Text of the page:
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"Things are different down here" A Union Soldier in the South


George Sandoe was born in Lancaster County, Pennsylvania, in 1821. As an adult, the Missions of the Church of God sent him west to establish churches in Illinois. He continued this work until 1861 when he enlisted as a private in Company G of the 123rd Illinois. This regiment became part of John T. WIlder's famous Lightning Brigade.


The 2012 book Morning to Midnight in the Saddle, edited by Christopher D. McManus, Thomas H. Inglis, and Otho J. Hicks, is full of letters sent home by Lt. Otho J. McManus of Sandoe's company. It includes some of the letters written by Sandoe to his brother Thomas.


Excerpts from two of George Sandoe's letters:


IN CAMP NEAR MUNFORDVILLE, KY

Oct 27, 1862

I have but little faith in the loyalty of many men in old Ky., who have claimed to be Union men from the beginning. My impression is and observation confirms me in it. Kentuckians generally love their slaves more than their government or than the government of Christ. There is, no doubt, many noble exceptions to the above assertion, but it is true in the main, even from G.P. Prentice, of the Louisville Journal, down to the owner of a single slave.


I can have no kind of respect for Prentice or his paper. He is doing harm, in my opinion, with many in Kentucky.


How blinding is the effect of slavery? It closes the eyes to the plainest matter of fact. There have been but few improvements, excepting in towns and cities for several years past. This so far as we have travelled. You meet almost everywhere decaying houses run down, deserted farms. In short, it looks nothing like a Free State, where all is noise and bustle in making improvements. Poor men and boys are the most indolent fellows with most of the free negroes. The poor Union white and black have the most get up about them and of course do the most work. And yet for all this, and a thousand other evils that follow in the wake of slaves, Kentuckians will not see the plain indication of heaven's combination of their abdominal institution, but go in buying and selling, and whipping and hanging their fellows.


O God, how long is this state of things to last. Brethren, everywhere, pray to heaven to put a stop to slavery and the war. Pray for me.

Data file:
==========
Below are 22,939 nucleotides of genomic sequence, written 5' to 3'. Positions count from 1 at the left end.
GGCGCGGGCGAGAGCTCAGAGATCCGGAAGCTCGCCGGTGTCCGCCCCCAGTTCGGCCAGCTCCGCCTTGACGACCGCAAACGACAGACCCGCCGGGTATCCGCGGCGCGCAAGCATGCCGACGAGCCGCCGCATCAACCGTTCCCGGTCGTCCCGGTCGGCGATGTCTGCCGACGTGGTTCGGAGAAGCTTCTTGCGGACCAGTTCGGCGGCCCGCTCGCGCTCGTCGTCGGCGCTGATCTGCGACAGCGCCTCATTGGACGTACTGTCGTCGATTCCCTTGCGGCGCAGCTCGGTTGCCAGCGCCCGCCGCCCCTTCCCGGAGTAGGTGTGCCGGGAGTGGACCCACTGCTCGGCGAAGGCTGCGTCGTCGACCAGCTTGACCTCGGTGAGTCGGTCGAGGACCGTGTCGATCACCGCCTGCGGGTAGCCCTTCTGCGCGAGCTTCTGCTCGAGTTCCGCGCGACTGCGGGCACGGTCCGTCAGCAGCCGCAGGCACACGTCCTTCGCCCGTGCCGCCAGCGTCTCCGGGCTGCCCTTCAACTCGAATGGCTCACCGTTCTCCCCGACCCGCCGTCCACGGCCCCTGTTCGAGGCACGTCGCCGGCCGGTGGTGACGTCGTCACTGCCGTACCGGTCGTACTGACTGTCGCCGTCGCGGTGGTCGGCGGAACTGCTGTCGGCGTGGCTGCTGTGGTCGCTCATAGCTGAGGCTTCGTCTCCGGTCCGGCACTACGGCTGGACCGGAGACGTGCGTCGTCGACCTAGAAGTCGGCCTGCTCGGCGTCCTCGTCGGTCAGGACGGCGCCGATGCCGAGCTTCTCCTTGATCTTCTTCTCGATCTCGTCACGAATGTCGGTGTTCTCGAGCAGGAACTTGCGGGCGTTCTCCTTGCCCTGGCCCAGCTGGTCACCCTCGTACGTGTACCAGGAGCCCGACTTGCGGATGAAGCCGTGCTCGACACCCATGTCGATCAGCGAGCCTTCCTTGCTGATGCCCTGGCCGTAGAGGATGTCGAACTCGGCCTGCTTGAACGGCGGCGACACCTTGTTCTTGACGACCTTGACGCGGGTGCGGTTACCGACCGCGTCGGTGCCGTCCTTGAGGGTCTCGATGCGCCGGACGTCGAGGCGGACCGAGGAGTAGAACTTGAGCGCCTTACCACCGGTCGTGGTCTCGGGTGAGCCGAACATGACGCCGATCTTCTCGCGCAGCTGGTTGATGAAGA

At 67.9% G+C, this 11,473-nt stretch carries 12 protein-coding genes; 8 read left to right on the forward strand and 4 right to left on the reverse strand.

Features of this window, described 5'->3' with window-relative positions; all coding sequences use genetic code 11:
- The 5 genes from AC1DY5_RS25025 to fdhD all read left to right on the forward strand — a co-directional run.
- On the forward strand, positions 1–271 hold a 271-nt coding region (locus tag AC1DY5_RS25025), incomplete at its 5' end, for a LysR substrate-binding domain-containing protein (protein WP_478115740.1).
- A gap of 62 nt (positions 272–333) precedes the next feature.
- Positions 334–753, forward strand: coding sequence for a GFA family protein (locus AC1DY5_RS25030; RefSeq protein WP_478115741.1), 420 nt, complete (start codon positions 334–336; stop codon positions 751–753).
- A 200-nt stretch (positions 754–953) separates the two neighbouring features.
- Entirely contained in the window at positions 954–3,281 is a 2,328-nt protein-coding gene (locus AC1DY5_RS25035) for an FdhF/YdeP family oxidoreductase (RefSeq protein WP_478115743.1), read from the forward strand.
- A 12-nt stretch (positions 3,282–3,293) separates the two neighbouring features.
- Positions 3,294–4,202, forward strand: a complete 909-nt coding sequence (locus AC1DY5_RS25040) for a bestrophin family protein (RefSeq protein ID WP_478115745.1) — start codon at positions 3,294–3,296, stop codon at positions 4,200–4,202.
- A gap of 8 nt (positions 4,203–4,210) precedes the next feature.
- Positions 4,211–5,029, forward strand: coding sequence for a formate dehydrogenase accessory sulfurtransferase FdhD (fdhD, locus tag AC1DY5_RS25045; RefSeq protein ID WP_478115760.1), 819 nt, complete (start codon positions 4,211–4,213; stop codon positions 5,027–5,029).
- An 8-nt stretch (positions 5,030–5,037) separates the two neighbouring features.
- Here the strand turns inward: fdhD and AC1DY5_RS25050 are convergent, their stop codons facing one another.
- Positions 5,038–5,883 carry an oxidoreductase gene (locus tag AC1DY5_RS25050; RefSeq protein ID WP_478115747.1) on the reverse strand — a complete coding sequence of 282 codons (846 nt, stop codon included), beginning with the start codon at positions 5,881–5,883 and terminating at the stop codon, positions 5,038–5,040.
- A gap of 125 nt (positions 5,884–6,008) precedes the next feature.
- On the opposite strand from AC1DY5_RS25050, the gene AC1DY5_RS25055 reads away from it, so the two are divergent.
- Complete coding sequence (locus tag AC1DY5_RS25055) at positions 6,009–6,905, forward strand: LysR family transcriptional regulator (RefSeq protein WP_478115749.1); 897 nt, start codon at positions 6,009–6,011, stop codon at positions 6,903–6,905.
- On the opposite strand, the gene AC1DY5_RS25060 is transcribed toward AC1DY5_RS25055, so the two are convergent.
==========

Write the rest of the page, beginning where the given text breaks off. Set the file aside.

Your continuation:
Geo. Sandoe



MURFREESBORO, TENN

March 14, 1863


Bro. Thomas,


Many refugees have come and are still coming within our lines. They tell a sad tale of suffering amongst the loyal people of this State. We have ruined the country around Murfreesboro for miles. Nothing can be raised the coming season. The hard earnings of years are thus destroyed in a few months. The wicked news of this Rebellion will only be seen in all its hideous forms by property. There is but little honor, little justice in our midst. I am heartily tired of trusting most officers in any of the promises they make!


Profanity prevails to an alarming extent amongst officers and men. Often I am made to cry out. Great God, what will we yet come to? When can we look for an end of our troubles? To die for ones country is not a very hard matter, but to die in the midst of such confusion and depravity is trying to the most patriotic man, who reverences the name of his God.


Slavery is the very thing to drive and keep away a laboring white class. Hence, slavery is the very thing we do not need in our land. Let the leading men of Tennessee demolish, and open their borders to the white emigrant, and a few years of peace will astonish the world at the result.

Your brother in Christ,

Geo. Sandoe




Notes

Christopher D. McManus, Thomas H. Inglis, and Otho J. Hicks. Morning to Midnight in the Saddle. Xlibris, Corp., 2012.

Order the book HERE.


Sandoe was promoted to sergeant on August 14, 1862 and then to Chaplain on January 11, 1865. After the war he returned to Clark County, Illinois and continued his ministry.


Otho McManus was killed at the Battle of Selma on April 2, 1865. His brother later married his widow.

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